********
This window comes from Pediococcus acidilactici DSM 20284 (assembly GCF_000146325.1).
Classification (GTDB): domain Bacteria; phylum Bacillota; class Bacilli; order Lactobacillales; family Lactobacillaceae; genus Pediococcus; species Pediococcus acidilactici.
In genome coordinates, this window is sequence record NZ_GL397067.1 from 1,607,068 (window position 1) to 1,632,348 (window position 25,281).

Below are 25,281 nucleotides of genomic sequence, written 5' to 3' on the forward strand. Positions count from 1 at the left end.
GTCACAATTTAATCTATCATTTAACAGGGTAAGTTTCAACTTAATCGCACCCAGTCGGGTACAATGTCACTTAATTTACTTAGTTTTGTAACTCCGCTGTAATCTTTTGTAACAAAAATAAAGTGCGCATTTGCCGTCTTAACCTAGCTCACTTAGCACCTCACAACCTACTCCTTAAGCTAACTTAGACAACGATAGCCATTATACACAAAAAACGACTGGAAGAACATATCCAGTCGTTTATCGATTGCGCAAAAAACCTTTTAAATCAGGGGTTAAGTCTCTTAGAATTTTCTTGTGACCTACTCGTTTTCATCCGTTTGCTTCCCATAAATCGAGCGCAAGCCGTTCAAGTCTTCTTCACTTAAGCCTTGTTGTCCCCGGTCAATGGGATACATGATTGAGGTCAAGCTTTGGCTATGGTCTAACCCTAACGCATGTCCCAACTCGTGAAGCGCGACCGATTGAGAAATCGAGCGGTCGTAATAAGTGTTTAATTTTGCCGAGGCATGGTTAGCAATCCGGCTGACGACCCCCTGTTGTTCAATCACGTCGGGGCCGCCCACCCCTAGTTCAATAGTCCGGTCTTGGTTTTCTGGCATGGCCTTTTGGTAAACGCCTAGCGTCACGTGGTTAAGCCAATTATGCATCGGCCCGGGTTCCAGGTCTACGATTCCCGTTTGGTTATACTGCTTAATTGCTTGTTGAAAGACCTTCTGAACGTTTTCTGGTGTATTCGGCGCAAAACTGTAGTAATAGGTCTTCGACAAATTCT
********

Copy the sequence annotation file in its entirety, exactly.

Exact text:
This window comes from Pediococcus acidilactici DSM 20284 (assembly GCF_000146325.1).
Classification (GTDB): domain Bacteria; phylum Bacillota; class Bacilli; order Lactobacillales; family Lactobacillaceae; genus Pediococcus; species Pediococcus acidilactici.
In genome coordinates, this window is sequence record NZ_GL397067.1 from 1,607,068 (window position 1) to 1,632,348 (window position 25,281).

Below are 25,281 nucleotides of genomic sequence, written 5' to 3' on the forward strand. Positions count from 1 at the left end.
GTCACAATTTAATCTATCATTTAACAGGGTAAGTTTCAACTTAATCGCACCCAGTCGGGTACAATGTCACTTAATTTACTTAGTTTTGTAACTCCGCTGTAATCTTTTGTAACAAAAATAAAGTGCGCATTTGCCGTCTTAACCTAGCTCACTTAGCACCTCACAACCTACTCCTTAAGCTAACTTAGACAACGATAGCCATTATACACAAAAAACGACTGGAAGAACATATCCAGTCGTTTATCGATTGCGCAAAAAACCTTTTAAATCAGGGGTTAAGTCTCTTAGAATTTTCTTGTGACCTACTCGTTTTCATCCGTTTGCTTCCCATAAATCGAGCGCAAGCCGTTCAAGTCTTCTTCACTTAAGCCTTGTTGTCCCCGGTCAATGGGATACATGATTGAGGTCAAGCTTTGGCTATGGTCTAACCCTAACGCATGTCCCAACTCGTGAAGCGCGACCGATTGAGAAATCGAGCGGTCGTAATAAGTGTTTAATTTTGCCGAGGCATGGTTAGCAATCCGGCTGACGACCCCCTGTTGTTCAATCACGTCGGGGCCGCCCACCCCTAGTTCAATAGTCCGGTCTTGGTTTTCTGGCATGGCCTTTTGGTAAACGCCTAGCGTCACGTGGTTAAGCCAATTATGCATCGGCCCGGGTTCCAGGTCTACGATTCCCGTTTGGTTATACTGCTTAATTGCTTGTTGAAAGACCTTCTGAACGTTTTCTGGTGTATTCGGCGCAAAACTGTAGTAATAGGTCTTCGACAAATTCT